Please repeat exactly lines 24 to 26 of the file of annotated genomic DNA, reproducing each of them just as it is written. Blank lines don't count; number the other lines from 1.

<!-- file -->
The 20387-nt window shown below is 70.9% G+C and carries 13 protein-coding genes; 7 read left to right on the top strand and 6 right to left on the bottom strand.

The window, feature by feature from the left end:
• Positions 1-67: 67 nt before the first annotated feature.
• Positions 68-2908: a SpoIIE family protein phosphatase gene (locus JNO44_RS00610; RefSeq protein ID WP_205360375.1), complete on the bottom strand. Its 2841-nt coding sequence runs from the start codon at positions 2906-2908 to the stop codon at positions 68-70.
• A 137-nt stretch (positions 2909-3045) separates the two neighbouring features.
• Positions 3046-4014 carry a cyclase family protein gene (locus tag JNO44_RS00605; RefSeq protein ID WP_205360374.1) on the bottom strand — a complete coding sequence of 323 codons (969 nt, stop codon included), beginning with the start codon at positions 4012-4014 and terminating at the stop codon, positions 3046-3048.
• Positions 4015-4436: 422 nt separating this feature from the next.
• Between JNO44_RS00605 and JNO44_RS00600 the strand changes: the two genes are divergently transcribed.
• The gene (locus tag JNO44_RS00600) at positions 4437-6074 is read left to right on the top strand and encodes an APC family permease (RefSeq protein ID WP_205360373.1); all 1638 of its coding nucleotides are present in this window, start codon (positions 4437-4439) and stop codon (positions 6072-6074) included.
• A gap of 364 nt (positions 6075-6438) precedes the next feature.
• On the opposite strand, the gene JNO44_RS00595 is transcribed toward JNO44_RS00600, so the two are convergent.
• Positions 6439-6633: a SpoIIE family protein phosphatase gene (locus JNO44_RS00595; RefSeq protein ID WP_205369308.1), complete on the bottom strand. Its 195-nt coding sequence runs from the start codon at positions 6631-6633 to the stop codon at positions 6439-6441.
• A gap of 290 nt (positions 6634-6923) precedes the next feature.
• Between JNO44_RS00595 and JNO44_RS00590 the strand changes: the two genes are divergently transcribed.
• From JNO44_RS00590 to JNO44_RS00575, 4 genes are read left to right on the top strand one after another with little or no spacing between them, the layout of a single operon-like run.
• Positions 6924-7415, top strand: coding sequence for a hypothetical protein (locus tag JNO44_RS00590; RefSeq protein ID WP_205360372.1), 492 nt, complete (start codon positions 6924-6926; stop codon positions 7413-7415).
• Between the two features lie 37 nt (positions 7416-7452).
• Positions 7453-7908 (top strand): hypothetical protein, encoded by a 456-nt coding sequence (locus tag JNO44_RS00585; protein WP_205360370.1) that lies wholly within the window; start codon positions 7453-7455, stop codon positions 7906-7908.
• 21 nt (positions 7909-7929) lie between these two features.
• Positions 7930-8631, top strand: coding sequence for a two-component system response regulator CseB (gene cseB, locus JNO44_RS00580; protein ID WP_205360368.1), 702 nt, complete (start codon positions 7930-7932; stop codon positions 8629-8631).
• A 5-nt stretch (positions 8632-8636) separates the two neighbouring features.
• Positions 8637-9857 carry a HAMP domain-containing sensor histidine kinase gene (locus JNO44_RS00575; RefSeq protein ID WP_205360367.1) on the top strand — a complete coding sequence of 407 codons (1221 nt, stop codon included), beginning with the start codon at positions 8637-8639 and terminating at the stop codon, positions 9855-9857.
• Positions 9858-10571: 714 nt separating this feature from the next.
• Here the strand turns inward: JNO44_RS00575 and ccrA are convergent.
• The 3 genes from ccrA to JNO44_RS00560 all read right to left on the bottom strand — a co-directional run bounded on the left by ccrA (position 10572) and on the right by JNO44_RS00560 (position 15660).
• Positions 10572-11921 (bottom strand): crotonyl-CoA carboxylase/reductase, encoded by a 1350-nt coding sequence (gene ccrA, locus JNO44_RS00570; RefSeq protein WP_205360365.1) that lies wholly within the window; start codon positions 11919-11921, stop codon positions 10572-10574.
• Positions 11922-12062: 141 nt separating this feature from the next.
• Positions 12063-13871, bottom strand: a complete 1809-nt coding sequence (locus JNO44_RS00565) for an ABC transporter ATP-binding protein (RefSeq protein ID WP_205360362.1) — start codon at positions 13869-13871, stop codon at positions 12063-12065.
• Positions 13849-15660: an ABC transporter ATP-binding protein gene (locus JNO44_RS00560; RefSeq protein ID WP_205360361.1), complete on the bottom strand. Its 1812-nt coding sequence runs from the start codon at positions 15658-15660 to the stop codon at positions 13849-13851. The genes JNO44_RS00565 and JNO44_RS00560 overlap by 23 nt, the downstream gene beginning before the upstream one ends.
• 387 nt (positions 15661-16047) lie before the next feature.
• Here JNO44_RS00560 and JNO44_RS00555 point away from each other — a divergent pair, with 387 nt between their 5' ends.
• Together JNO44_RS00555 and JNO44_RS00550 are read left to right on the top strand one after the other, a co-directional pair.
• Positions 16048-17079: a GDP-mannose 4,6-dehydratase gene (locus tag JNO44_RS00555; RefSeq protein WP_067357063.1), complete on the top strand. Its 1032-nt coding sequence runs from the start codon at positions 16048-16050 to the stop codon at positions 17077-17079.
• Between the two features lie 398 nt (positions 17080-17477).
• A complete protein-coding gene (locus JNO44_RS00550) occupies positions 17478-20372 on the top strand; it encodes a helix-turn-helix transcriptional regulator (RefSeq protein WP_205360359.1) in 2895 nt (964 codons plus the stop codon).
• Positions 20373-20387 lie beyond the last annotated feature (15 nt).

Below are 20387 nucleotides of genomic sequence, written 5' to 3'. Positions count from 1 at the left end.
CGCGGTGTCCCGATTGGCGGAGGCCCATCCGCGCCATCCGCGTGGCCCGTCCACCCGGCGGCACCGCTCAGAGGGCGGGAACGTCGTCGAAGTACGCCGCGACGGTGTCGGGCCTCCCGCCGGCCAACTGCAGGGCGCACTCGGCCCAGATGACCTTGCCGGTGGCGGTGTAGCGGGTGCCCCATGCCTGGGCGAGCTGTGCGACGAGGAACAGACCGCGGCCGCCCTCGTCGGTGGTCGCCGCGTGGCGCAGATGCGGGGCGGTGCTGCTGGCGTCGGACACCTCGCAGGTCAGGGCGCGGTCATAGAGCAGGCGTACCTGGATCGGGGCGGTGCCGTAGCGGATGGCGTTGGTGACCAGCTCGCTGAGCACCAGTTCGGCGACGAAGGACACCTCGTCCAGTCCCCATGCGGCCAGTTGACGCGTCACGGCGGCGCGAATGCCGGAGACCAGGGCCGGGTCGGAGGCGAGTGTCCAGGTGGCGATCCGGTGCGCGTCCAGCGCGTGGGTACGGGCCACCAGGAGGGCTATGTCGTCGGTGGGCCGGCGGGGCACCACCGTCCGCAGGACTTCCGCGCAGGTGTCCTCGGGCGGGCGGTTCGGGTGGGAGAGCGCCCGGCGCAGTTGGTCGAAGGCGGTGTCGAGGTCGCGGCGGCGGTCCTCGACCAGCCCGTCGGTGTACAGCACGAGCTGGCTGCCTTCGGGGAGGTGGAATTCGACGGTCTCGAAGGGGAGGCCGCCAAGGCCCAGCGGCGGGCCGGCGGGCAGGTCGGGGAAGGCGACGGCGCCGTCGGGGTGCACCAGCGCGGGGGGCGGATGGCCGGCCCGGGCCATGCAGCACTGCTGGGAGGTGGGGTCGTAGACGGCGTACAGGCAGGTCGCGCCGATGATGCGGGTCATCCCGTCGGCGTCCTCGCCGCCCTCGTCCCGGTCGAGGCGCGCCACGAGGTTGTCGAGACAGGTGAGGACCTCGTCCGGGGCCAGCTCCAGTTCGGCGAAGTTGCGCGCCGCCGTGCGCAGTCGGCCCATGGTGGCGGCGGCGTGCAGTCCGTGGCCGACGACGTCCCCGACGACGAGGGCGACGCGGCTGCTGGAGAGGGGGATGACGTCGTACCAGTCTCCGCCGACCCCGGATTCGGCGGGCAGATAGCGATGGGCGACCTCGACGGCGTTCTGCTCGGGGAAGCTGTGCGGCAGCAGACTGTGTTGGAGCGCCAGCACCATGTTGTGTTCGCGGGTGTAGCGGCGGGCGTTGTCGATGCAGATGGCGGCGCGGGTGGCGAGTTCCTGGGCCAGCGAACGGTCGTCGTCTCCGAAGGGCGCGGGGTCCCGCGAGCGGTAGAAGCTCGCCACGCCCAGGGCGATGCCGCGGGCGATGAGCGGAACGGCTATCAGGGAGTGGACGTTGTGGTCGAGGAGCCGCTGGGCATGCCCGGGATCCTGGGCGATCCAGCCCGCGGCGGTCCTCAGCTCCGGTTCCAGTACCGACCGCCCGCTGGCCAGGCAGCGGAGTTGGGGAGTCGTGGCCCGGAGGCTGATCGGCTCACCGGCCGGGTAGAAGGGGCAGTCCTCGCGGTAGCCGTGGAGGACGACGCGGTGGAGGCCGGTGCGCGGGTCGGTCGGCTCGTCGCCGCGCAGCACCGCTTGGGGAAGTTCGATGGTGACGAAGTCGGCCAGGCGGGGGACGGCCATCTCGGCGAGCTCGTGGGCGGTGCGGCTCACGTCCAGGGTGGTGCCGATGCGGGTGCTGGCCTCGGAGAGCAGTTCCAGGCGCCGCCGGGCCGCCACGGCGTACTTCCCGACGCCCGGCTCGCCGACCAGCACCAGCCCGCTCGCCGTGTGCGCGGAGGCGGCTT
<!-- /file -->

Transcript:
• Here the strand turns inward: JNO44_RS00575 and ccrA are convergent.
• The 3 genes from ccrA to JNO44_RS00560 all read right to left on the bottom strand — a co-directional run bounded on the left by ccrA (position 10572) and on the right by JNO44_RS00560 (position 15660).
• Positions 10572-11921 (bottom strand): crotonyl-CoA carboxylase/reductase, encoded by a 1350-nt coding sequence (gene ccrA, locus JNO44_RS00570; RefSeq protein WP_205360365.1) that lies wholly within the window; start codon positions 11919-11921, stop codon positions 10572-10574.